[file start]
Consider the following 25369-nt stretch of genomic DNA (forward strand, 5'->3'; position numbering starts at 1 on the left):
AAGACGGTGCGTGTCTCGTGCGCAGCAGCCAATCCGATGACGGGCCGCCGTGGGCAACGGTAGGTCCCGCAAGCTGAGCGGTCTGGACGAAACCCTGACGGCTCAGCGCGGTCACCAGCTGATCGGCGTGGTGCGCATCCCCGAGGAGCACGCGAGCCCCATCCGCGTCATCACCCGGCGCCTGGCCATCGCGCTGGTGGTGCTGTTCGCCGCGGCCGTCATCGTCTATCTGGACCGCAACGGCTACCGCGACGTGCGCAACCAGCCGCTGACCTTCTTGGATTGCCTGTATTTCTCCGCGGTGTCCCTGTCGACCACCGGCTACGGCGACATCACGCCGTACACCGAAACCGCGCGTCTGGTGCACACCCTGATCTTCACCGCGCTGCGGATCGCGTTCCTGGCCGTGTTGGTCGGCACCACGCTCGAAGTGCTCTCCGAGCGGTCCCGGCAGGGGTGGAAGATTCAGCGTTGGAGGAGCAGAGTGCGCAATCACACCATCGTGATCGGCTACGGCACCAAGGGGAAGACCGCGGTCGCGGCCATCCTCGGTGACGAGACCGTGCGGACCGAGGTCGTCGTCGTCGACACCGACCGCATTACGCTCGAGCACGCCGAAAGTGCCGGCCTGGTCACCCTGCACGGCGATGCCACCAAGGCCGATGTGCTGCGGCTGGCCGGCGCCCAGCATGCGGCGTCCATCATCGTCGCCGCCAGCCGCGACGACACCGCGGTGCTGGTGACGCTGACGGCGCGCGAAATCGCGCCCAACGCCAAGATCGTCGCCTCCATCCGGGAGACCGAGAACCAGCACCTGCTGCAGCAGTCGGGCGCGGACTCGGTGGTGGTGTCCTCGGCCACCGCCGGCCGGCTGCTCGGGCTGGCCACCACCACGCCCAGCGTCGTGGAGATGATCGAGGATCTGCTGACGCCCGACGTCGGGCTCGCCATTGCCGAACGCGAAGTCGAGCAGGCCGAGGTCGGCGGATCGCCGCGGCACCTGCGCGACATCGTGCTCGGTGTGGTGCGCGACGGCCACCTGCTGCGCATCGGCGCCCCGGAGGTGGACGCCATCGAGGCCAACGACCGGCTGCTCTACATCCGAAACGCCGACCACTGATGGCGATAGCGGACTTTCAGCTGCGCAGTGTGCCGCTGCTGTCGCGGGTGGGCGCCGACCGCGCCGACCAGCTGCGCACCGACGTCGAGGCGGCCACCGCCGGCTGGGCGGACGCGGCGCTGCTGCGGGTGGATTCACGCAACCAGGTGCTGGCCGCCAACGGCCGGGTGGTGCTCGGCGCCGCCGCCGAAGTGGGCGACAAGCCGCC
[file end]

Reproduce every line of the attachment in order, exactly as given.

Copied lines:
Consider the following 25369-nt stretch of genomic DNA (forward strand, 5'->3'; position numbering starts at 1 on the left):
AAGACGGTGCGTGTCTCGTGCGCAGCAGCCAATCCGATGACGGGCCGCCGTGGGCAACGGTAGGTCCCGCAAGCTGAGCGGTCTGGACGAAACCCTGACGGCTCAGCGCGGTCACCAGCTGATCGGCGTGGTGCGCATCCCCGAGGAGCACGCGAGCCCCATCCGCGTCATCACCCGGCGCCTGGCCATCGCGCTGGTGGTGCTGTTCGCCGCGGCCGTCATCGTCTATCTGGACCGCAACGGCTACCGCGACGTGCGCAACCAGCCGCTGACCTTCTTGGATTGCCTGTATTTCTCCGCGGTGTCCCTGTCGACCACCGGCTACGGCGACATCACGCCGTACACCGAAACCGCGCGTCTGGTGCACACCCTGATCTTCACCGCGCTGCGGATCGCGTTCCTGGCCGTGTTGGTCGGCACCACGCTCGAAGTGCTCTCCGAGCGGTCCCGGCAGGGGTGGAAGATTCAGCGTTGGAGGAGCAGAGTGCGCAATCACACCATCGTGATCGGCTACGGCACCAAGGGGAAGACCGCGGTCGCGGCCATCCTCGGTGACGAGACCGTGCGGACCGAGGTCGTCGTCGTCGACACCGACCGCATTACGCTCGAGCACGCCGAAAGTGCCGGCCTGGTCACCCTGCACGGCGATGCCACCAAGGCCGATGTGCTGCGGCTGGCCGGCGCCCAGCATGCGGCGTCCATCATCGTCGCCGCCAGCCGCGACGACACCGCGGTGCTGGTGACGCTGACGGCGCGCGAAATCGCGCCCAACGCCAAGATCGTCGCCTCCATCCGGGAGACCGAGAACCAGCACCTGCTGCAGCAGTCGGGCGCGGACTCGGTGGTGGTGTCCTCGGCCACCGCCGGCCGGCTGCTCGGGCTGGCCACCACCACGCCCAGCGTCGTGGAGATGATCGAGGATCTGCTGACGCCCGACGTCGGGCTCGCCATTGCCGAACGCGAAGTCGAGCAGGCCGAGGTCGGCGGATCGCCGCGGCACCTGCGCGACATCGTGCTCGGTGTGGTGCGCGACGGCCACCTGCTGCGCATCGGCGCCCCGGAGGTGGACGCCATCGAGGCCAACGACCGGCTGCTCTACATCCGAAACGCCGACCACTGATGGCGATAGCGGACTTTCAGCTGCGCAGTGTGCCGCTGCTGTCGCGGGTGGGCGCCGACCGCGCCGACCAGCTGCGCACCGACGTCGAGGCGGCCACCGCCGGCTGGGCGGACGCGGCGCTGCTGCGGGTGGATTCACGCAACCAGGTGCTGGCCGCCAACGGCCGGGTGGTGCTCGGCGCCGCCGCCGAAGTGGGCGACAAGCCGCC